SatNav
Sat nav's could lower human's ability to navigate, says Roger McKinlayTerry Freedman/Flickr

Our reliance on satellite navigation systems on smartphones and other devices is ruining our natural sense of direction. Roger McKinlay, former president of The Royal Institute of Navigation says human navigation is a "use-it-or-lose-it" skill, and we should not rely on satellite computing.

McKinlay describes the risk of using sat nav's in a comment piece for Nature: "The days of being lost should be over," he said. "Access to satellite navigation is ubiquitous, and 80% of the adult population worldwide is likely to own a smartphone by 2020."

Humans have an excellent natural ability for navigation. In 2014, the Nobel Prize for physiology was awarded to UK researchers Prof John O'Keefe, May-Britt Moser and Edvard Moser for the discovery of our 'internal GPS' – essentially, how the brain knows where we are, navigating us from one place to another.

McKinlay says we should make use of this skill more often as it can be harnessed and built upon, or lost. "Drivers in a simulator, who follow satellite-navigation instructions, find it more difficult to work out where they have been than those who use maps. Instructed drivers also fail to notice that they have been led past the same point twice," he said.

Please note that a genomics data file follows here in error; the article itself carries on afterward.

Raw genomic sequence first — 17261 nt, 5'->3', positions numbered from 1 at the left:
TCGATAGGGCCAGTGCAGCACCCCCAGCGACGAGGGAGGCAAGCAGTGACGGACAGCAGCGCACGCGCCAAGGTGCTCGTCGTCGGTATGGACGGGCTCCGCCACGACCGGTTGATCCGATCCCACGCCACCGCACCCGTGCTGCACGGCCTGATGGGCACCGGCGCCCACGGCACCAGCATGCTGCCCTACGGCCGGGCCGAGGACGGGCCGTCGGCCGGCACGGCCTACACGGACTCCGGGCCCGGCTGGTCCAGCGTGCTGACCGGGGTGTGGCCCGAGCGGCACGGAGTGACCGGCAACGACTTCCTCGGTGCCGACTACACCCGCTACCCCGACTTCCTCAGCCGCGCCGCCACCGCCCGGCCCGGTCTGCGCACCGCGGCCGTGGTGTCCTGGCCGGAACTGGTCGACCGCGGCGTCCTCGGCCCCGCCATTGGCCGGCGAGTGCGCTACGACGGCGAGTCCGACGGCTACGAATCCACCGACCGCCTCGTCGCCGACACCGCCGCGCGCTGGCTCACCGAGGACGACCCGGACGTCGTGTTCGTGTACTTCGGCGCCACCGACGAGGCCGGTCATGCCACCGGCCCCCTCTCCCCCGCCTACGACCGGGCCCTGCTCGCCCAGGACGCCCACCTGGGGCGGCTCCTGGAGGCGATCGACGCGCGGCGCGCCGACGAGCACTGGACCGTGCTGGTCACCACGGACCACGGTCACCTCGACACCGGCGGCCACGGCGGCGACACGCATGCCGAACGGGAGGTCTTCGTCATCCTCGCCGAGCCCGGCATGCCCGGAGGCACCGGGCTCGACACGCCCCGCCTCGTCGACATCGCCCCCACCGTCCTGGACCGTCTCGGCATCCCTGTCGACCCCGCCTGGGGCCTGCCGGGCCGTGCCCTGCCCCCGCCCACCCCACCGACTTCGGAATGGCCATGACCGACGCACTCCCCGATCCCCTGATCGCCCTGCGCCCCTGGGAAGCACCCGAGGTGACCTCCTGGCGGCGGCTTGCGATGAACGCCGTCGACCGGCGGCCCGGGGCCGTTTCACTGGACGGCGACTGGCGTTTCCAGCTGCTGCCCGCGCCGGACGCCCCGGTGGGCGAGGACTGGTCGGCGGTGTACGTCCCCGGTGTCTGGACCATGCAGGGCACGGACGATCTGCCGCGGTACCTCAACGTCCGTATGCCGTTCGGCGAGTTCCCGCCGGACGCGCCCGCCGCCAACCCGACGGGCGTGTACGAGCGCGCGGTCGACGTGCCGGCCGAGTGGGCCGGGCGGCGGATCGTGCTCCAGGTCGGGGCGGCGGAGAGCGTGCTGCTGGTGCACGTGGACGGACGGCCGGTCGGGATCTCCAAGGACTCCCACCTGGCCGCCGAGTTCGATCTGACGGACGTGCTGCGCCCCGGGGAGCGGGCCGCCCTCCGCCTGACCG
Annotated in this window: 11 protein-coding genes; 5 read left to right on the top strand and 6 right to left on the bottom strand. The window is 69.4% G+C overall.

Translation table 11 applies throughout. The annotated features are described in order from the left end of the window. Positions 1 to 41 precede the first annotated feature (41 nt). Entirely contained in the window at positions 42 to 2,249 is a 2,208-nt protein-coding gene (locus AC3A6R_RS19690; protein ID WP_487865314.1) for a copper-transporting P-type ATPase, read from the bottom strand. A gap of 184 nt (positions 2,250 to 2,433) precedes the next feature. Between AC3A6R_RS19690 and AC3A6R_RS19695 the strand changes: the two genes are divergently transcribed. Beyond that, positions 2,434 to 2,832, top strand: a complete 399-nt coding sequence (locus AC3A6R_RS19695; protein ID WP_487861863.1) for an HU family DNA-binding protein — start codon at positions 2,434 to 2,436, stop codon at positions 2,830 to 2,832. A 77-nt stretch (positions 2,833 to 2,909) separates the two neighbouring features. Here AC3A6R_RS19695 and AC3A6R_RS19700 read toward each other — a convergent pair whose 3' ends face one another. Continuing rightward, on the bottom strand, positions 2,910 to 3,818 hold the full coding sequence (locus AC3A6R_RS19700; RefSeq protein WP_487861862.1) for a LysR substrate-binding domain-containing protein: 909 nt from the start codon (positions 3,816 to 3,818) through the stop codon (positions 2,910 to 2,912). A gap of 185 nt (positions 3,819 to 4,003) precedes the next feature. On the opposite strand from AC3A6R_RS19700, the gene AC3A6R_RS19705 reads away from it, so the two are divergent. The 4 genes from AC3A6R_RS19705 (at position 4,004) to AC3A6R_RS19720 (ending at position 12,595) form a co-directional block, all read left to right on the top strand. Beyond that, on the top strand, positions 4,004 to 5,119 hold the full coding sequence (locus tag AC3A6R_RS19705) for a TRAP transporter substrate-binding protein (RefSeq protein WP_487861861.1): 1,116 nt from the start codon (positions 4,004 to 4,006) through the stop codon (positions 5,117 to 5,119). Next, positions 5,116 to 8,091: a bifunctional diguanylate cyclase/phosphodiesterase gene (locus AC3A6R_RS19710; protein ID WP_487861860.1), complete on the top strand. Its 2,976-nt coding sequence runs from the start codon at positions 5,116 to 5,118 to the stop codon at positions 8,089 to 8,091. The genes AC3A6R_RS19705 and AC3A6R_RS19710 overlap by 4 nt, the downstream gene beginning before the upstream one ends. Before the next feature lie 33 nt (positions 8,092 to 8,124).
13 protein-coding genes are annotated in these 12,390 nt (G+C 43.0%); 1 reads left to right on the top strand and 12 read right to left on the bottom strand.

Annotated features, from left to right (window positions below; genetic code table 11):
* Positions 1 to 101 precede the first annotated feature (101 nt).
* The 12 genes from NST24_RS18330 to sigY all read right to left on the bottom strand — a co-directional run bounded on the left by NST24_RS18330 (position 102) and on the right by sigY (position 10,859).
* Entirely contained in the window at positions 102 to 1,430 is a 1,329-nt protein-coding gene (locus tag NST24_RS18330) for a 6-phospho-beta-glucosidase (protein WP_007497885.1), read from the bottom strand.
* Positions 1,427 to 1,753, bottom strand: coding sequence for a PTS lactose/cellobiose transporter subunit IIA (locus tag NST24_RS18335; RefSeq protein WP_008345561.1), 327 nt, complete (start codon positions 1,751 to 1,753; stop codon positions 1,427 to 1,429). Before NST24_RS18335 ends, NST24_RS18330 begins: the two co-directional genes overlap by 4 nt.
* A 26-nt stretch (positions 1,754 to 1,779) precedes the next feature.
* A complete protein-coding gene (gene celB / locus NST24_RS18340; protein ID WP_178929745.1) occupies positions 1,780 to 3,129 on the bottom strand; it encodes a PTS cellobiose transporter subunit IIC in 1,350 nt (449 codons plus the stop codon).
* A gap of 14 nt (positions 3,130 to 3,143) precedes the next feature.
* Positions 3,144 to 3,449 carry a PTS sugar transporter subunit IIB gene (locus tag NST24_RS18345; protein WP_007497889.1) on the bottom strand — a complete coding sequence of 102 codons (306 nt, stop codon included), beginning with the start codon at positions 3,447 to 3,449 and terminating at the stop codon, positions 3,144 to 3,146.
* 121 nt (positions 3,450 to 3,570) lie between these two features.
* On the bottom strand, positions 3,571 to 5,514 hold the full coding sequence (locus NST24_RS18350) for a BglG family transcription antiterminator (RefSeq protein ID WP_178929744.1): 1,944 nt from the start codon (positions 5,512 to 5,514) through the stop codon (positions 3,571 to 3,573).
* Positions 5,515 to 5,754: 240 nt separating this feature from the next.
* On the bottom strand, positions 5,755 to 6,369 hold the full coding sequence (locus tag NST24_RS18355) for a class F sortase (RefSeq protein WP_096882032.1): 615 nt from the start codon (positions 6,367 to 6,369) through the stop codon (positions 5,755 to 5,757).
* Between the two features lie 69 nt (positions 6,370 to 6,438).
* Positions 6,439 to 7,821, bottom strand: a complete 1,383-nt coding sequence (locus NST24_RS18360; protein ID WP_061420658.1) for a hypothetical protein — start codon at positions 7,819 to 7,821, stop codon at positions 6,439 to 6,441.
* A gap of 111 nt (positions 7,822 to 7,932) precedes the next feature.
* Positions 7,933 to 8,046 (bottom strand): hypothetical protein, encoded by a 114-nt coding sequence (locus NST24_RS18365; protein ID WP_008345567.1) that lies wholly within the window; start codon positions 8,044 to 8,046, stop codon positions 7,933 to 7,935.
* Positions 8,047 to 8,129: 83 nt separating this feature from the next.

In comparison, London taxi drivers, who have to learn the layout of the streets of the city (the Knowledge) off by heart, have been found to have an increased hippocampus (the region of the brain involved in navigation).

Along with losing our innate sense of direction, he also warns the technology involved in navigation is substandard. Signals are weak and do not work indoors. Furthermore, problems can arise because computers have no 'common sense'. There are numerous news reports of drivers going into rivers while following sat navs. In one fatal case, a Spanish man was killed after he followed a sat nav into La Serena, Spain's biggest reservoir.

"Although a computer programme can find the shortest or fastest path through a database of roads, in reality, time of day, level of traffic and personal preference also play a part," he said.

SatNav Mistake
Sat nav's cater for the quickest route, which may not always be the most convenientIan/Flickr

McKinlay says that we have to break two "bad habits" for satellite navigation systems to become effective. First, the technology will require billions of dollars in terrestrial infrastructure for sat nav's to become effective.

Secondly, he says human drivers should be recorded on their choice of route, and this route should be integrated with GPS systems. That way, user preference is linked to computational choice.

McKinlay also says that schools should educate children to read maps and navigate without smart technology. Humans are naturally good navigators, but "if we do not cherish them, our natural navigational abilities will deteriorate as we rely ever more on smart devices."

"Do you really want to encourage people to a point where, when it disappears, or when the battery goes flat, they are in total shock and can do nothing? Technology isn't magic – it is just a tool."